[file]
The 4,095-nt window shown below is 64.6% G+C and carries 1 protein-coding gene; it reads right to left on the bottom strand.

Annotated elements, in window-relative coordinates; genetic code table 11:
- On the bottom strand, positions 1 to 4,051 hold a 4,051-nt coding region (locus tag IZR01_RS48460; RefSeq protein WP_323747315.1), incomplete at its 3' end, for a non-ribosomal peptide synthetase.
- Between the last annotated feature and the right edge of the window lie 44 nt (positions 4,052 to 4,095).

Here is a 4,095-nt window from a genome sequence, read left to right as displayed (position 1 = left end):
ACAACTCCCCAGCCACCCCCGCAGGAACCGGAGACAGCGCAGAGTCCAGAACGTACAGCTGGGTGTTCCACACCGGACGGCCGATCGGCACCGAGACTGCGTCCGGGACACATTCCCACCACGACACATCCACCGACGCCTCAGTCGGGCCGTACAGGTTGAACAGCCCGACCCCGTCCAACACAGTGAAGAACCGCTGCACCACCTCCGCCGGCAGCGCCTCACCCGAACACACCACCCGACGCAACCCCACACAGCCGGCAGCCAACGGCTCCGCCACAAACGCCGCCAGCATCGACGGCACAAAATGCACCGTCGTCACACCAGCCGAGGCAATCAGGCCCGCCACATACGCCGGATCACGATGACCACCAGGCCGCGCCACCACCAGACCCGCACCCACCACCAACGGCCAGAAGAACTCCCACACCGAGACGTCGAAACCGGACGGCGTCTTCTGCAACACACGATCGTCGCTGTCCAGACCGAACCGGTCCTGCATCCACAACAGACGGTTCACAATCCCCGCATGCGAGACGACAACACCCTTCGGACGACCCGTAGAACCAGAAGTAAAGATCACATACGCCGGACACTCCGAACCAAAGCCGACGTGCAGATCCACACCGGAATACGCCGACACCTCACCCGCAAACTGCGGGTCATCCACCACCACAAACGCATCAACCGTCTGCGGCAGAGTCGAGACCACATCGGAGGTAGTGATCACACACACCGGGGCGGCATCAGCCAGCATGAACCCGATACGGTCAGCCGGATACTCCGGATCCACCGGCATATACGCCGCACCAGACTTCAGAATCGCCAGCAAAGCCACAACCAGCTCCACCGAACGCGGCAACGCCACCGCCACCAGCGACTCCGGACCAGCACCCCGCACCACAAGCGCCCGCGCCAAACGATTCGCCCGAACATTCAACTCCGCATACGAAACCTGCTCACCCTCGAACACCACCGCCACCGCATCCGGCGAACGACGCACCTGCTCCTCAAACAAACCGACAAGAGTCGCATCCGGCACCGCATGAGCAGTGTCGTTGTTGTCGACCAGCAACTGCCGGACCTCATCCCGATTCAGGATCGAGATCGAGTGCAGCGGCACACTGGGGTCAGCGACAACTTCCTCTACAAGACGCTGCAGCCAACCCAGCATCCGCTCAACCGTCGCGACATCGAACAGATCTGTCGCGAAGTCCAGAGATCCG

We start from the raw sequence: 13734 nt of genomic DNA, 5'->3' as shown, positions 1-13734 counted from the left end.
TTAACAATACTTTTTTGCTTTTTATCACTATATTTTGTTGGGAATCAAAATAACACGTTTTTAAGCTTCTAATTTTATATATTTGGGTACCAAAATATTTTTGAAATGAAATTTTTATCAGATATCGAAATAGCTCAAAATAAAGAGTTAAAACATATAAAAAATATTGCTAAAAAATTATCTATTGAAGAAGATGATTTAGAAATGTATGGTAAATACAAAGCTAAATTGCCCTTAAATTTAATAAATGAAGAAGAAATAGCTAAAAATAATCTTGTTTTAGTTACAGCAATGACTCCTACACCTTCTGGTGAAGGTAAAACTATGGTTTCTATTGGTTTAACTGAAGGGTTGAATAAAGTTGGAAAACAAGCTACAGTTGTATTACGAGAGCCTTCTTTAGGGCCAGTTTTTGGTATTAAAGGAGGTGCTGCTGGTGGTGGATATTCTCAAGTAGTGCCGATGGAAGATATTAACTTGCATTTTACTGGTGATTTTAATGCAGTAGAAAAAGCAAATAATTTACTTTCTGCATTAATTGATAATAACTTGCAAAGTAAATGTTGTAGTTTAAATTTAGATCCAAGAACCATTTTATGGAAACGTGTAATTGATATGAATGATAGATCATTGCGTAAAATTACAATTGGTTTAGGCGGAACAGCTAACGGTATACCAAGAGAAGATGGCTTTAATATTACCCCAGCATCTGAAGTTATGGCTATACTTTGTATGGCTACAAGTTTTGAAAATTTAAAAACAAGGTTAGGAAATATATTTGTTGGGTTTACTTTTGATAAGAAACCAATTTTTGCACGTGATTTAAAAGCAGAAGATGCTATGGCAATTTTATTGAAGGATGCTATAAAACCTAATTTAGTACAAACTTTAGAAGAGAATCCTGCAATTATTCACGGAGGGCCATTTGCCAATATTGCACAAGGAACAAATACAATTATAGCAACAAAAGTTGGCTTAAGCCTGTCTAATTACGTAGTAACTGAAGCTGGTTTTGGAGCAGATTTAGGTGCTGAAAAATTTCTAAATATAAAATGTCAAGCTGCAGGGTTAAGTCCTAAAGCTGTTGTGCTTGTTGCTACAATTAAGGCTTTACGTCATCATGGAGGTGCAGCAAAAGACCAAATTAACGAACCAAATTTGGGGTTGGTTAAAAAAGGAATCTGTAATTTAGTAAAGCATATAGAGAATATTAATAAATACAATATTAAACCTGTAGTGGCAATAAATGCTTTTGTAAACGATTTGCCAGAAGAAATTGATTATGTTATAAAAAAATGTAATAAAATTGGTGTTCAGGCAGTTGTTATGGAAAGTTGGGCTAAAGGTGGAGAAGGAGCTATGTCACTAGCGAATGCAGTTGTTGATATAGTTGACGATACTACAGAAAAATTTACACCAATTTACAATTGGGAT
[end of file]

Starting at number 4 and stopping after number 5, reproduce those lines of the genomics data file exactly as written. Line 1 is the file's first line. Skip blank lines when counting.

- Between the last annotated feature and the right edge of the window lie 44 nt (positions 4,052 to 4,095).

Here is a 4,095-nt window from a genome sequence, read left to right as displayed (position 1 = left end):